Identification of frailty

Frailty isn’t defined by age alone. Compared with other patients the same age, frail people are at greater risk of adverse health outcomes, like death. Therefore, it is vital that frailty is measured easily and objectively and identified early in their care journey. Frailty screening can help identify those vulnerable older patients who require customised care. A more comprehensive assessment will then be completed where frailty is determined.

The Frail Older Persons Collaborative defined 'frailty' as a state of increased vulnerability, associated with but distinct from increasing age and multi-morbidity, resulting in disproportionate adverse health outcomes following a stressor, which has been endorsed for use across Queensland Health.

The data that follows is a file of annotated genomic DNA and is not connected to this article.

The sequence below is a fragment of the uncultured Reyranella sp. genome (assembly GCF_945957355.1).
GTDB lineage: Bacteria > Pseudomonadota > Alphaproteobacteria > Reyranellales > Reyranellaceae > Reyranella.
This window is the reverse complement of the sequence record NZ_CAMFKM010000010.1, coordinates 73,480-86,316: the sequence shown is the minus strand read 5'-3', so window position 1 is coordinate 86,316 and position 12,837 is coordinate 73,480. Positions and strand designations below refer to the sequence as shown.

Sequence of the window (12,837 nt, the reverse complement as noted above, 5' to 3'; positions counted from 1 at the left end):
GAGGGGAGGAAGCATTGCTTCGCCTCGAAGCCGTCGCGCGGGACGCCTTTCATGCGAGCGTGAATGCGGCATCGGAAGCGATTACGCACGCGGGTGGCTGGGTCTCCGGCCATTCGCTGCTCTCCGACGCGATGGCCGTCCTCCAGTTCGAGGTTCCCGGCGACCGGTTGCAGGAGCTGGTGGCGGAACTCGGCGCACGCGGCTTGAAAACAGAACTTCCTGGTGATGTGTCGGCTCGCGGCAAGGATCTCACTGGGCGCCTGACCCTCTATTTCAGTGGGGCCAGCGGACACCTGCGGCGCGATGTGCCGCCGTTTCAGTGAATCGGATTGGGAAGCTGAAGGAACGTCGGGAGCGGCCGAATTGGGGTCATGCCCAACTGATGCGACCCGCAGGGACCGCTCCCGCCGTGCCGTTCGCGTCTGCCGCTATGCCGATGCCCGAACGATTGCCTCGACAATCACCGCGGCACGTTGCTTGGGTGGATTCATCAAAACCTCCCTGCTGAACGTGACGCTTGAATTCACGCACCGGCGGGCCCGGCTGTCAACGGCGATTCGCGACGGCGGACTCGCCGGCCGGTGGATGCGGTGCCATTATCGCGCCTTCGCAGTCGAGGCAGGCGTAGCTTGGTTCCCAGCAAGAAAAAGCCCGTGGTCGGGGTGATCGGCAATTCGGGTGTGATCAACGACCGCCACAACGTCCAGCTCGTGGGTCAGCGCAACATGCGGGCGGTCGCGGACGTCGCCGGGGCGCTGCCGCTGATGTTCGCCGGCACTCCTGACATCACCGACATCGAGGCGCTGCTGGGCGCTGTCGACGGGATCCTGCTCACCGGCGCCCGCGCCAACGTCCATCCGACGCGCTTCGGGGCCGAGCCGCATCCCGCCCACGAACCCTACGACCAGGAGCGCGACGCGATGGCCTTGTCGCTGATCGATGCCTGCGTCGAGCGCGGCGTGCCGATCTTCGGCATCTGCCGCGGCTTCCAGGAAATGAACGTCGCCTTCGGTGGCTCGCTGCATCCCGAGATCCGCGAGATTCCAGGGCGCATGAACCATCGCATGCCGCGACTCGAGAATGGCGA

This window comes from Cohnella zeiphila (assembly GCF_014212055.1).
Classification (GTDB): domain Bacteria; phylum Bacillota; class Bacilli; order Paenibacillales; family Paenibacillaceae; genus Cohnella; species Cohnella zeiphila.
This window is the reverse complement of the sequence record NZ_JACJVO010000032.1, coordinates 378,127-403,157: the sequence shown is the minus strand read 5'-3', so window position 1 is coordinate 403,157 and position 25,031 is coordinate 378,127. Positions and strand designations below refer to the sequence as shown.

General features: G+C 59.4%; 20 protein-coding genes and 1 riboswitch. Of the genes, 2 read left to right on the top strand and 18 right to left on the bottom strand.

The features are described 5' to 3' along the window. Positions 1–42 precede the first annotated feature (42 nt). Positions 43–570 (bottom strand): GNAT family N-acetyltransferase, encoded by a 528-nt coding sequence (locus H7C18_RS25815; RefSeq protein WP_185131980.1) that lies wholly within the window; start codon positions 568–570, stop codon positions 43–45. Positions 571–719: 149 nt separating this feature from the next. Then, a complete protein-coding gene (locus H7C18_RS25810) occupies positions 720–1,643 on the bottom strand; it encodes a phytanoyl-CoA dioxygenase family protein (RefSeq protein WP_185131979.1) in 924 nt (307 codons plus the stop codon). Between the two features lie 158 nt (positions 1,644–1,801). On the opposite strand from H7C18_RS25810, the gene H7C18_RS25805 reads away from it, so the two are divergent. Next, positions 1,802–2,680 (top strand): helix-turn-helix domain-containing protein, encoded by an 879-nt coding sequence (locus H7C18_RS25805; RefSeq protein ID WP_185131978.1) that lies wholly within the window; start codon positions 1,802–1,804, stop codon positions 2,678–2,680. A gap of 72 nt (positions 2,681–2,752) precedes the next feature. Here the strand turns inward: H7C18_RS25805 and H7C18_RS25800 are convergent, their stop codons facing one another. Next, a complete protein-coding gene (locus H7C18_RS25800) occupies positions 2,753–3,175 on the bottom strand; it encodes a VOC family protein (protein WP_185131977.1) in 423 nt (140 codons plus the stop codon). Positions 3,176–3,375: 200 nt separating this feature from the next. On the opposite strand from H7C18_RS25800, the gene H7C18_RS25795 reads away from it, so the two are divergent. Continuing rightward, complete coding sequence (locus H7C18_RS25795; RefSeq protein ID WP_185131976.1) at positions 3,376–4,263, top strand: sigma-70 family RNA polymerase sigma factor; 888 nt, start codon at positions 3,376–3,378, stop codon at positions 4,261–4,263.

The Clinical Frailty Scale (CFS)—developed by Professor Kenneth Rockwood—has been endorsed as the agreed standard frailty screening tool across Queensland. It can predict adverse outcomes in older people in hospital, including hospital-based harm, ED and inpatient length of stay, the need for aged care facility placement, and even death.

Clinical Frailty Scale

ED clinicians can use the tool to quickly recognise and quantify frailty through clinical judgement to inform their practice. The CFS can also be used as a prioritisation tool for patient flow. For example, patients scoring between 1-3 on the CFS are considered fit and healthy and able to be moved through the usual care path, versus patients 4-9 who are likely to need more help.

Last updated: 17 March 2020